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Bits: shocking Delta price rises for Virgin redemptions, 3-month free trial of Amazon Music Unlimited, pics of cargo converted BA 777

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News in brief:

Shocking Delta price rises for Virgin Atlantic redemptions

Delta Air Lines, Virgin Atlantic’s 51% shareholder, has been leading the way in attempting to wean the world off frequent flyer schemes.

A number of years ago it stopped publishing redemption charts online (something BA has also done, although we still publish them) and then started randomly moving mileage requirements to follow cash prices.

It is, cut by cut, trying to make 1 mile = 1 cent of flight value, based on cash prices. Why it wants to do this I don’t know, since once it become clear that you can’t do better than that, there is no reason to earn miles via credit cards given that the US has numerous 2% cashback cards.

Partner airlines were spared the brunt of this, and Delta still worked to an (unpublished) chart. One-way Virgin Atlantic Upper Class flights to the UK were 86,000 miles whilst flights on Air France and KLM were 75,000 miles.

Last week, Delta made some massive increases:

One-way flights booked 60+ days in advance rose to 95,000 miles

Flights booked 21-60 days before departure rose to 170,000 miles (that’s 340,000 miles return!)

Flights booked less than 21 days before departure rose to 195,000 miles (that’s 390,000 miles return!)

Whilst Delta is a 1:1 American Express Membership Rewards partner and points transfer INSTANTLY, it is now difficult to see where you will get much value from their miles on partner airlines.

The only upside is that taxes are low or non-existant using Delta SkyMiles which MIGHT offset the huge mileage premium if you book over 2 months in advance:

a one-way in Virgin Atlantic Upper Class from New York to Heathrow is 95,000 Delta SkyMiles – assuming you book 60+ days in advance – plus $24 of taxes and charges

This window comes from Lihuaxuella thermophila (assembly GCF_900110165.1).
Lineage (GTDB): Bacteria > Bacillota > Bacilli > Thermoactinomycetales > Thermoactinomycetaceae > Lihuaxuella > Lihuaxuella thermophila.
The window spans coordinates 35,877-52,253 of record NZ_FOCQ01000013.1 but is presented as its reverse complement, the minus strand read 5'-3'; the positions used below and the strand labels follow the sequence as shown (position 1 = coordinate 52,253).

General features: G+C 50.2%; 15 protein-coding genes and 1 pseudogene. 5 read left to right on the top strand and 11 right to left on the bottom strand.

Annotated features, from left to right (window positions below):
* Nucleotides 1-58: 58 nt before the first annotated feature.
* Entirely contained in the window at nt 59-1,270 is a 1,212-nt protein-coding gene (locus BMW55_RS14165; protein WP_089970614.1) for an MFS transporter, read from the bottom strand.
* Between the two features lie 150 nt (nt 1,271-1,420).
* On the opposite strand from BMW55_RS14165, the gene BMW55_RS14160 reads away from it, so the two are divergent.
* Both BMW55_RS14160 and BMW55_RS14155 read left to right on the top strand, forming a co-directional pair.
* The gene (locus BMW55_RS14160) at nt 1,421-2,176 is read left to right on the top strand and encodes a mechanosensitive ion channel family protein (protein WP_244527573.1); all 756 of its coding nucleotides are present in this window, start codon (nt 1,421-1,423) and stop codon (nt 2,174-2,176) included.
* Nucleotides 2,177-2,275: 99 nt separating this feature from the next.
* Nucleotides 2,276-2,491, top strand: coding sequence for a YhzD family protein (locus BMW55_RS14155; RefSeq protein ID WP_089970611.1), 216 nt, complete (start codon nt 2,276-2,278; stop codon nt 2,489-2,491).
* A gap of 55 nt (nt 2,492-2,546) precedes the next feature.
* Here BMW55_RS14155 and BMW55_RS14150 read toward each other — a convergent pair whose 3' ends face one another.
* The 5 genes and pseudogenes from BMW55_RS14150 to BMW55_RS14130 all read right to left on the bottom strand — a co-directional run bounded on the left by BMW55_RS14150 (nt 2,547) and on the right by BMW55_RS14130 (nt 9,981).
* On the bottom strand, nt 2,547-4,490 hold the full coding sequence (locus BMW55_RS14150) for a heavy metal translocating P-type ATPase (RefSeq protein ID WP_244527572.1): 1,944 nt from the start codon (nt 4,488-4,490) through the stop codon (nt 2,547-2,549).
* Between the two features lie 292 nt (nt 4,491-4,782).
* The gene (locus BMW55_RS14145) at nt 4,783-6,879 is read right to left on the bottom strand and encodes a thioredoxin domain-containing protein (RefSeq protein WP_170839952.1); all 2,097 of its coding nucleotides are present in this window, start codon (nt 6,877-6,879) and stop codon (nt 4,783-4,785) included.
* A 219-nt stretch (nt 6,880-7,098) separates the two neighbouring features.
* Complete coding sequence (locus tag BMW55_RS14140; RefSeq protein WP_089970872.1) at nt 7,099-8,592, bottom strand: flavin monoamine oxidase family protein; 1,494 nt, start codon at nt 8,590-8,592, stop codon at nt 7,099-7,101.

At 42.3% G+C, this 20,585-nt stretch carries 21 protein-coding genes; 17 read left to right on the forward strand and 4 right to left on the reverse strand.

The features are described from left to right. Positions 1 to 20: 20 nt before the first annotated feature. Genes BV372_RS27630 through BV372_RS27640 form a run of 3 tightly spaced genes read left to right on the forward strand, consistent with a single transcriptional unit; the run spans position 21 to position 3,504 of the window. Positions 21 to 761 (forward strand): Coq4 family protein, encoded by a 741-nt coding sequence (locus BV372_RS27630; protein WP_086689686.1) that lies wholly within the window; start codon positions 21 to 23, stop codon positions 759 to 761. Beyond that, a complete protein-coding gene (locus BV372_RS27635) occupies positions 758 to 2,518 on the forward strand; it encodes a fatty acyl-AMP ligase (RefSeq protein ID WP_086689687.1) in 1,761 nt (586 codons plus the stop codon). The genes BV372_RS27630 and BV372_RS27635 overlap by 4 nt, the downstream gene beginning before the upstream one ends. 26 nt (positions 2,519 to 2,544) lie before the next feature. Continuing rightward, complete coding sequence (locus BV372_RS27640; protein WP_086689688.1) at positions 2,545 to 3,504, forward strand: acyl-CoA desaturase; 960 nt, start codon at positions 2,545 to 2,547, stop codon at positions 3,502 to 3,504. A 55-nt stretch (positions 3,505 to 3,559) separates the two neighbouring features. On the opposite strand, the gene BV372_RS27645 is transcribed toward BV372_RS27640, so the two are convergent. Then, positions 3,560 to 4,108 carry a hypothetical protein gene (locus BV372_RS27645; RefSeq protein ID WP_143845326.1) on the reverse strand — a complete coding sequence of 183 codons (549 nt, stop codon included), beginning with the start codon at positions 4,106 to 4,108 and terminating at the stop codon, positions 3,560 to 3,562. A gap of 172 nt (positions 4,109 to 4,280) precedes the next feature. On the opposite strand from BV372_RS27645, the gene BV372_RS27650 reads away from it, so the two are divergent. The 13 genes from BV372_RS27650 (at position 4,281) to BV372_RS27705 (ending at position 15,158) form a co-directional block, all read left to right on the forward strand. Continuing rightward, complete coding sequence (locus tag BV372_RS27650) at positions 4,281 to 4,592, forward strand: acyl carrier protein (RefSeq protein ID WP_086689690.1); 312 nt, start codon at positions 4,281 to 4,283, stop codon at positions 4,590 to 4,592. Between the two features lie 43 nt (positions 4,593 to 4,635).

using Virgin Points, the same flight costs 47,500 Points off-peak but taxes and charges one-way total $725!

(Note that Virgin Atlantic has substantially lower taxes and charges if your journey starts in the UK. Ignore the scary $725 one-way number above! Like BA, it takes advantage of US residents by massively inflating the taxes and charges they pay for trips which start there. A return reward flight in Upper Class from the UK to US on Virgin Points has taxes and charges of £569.)

Looking at these numbers, you could make a case that the Delta option still has value if you book well in advance. This could be the case if you are transferring American Express Membership Rewards points and have the choice of either Delta SkyMiles or Virgin Flying Club to book the same flight STARTING IN THE US.

For flights starting in the UK, the lower Virgin Atlantic taxes and charges means that Virgin Atlantic is likely to remain the best deal.

Amazon Music 3-month free trial!

Amazon Music Unlimited offering 3-month free trial

Amazon Music Unlimited is offering a 3-month free trial for a limited period as long as you sign up via this link.

This gives you full access to the Amazon Music Unlimited library of 50 million songs, which is on a par with what you get via Spotify or Apple Music.  We subscribe to this ourselves – my son has it linked to his Echo Dot whilst we have a Sonos One (2nd Gen) which sits in our kitchen.